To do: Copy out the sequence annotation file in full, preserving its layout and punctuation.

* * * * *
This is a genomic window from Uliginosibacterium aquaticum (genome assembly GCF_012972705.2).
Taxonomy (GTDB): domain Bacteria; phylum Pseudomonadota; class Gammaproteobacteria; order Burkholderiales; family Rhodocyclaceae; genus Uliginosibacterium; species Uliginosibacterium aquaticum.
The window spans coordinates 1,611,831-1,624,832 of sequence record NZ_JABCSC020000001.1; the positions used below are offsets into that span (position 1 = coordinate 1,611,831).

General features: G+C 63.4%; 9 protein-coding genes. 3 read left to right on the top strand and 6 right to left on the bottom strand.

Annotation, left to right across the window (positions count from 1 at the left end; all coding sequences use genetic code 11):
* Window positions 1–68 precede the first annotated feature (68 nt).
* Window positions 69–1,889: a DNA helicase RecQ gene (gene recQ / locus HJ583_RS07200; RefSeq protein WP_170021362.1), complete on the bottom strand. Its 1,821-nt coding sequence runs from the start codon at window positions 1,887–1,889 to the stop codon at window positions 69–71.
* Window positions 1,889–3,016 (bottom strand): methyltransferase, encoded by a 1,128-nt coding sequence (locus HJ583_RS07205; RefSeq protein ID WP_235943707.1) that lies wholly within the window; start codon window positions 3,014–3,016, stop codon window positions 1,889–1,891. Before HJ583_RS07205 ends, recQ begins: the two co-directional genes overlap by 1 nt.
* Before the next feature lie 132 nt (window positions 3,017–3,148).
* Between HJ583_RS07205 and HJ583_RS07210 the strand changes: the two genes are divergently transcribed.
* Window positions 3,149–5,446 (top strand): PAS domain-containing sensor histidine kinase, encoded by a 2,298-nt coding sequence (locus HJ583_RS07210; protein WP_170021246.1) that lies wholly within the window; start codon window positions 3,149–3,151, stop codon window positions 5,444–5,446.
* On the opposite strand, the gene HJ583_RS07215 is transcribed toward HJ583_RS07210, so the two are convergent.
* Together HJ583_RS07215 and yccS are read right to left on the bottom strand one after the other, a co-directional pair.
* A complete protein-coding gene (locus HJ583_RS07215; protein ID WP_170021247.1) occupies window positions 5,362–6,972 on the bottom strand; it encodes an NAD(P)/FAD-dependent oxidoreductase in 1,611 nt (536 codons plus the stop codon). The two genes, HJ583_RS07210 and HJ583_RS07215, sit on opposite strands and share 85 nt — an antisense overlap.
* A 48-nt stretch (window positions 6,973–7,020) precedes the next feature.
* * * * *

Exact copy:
This is a genomic window from Uliginosibacterium aquaticum (genome assembly GCF_012972705.2).
Taxonomy (GTDB): domain Bacteria; phylum Pseudomonadota; class Gammaproteobacteria; order Burkholderiales; family Rhodocyclaceae; genus Uliginosibacterium; species Uliginosibacterium aquaticum.
The window spans coordinates 1,611,831-1,624,832 of sequence record NZ_JABCSC020000001.1; the positions used below are offsets into that span (position 1 = coordinate 1,611,831).

General features: G+C 63.4%; 9 protein-coding genes. 3 read left to right on the top strand and 6 right to left on the bottom strand.

Annotation, left to right across the window (positions count from 1 at the left end; all coding sequences use genetic code 11):
* Window positions 1–68 precede the first annotated feature (68 nt).
* Window positions 69–1,889: a DNA helicase RecQ gene (gene recQ / locus HJ583_RS07200; RefSeq protein WP_170021362.1), complete on the bottom strand. Its 1,821-nt coding sequence runs from the start codon at window positions 1,887–1,889 to the stop codon at window positions 69–71.
* Window positions 1,889–3,016 (bottom strand): methyltransferase, encoded by a 1,128-nt coding sequence (locus HJ583_RS07205; RefSeq protein ID WP_235943707.1) that lies wholly within the window; start codon window positions 3,014–3,016, stop codon window positions 1,889–1,891. Before HJ583_RS07205 ends, recQ begins: the two co-directional genes overlap by 1 nt.
* Before the next feature lie 132 nt (window positions 3,017–3,148).
* Between HJ583_RS07205 and HJ583_RS07210 the strand changes: the two genes are divergently transcribed.
* Window positions 3,149–5,446 (top strand): PAS domain-containing sensor histidine kinase, encoded by a 2,298-nt coding sequence (locus HJ583_RS07210; protein WP_170021246.1) that lies wholly within the window; start codon window positions 3,149–3,151, stop codon window positions 5,444–5,446.
* On the opposite strand, the gene HJ583_RS07215 is transcribed toward HJ583_RS07210, so the two are convergent.
* Together HJ583_RS07215 and yccS are read right to left on the bottom strand one after the other, a co-directional pair.
* A complete protein-coding gene (locus HJ583_RS07215; protein ID WP_170021247.1) occupies window positions 5,362–6,972 on the bottom strand; it encodes an NAD(P)/FAD-dependent oxidoreductase in 1,611 nt (536 codons plus the stop codon). The two genes, HJ583_RS07210 and HJ583_RS07215, sit on opposite strands and share 85 nt — an antisense overlap.
* A 48-nt stretch (window positions 6,973–7,020) precedes the next feature.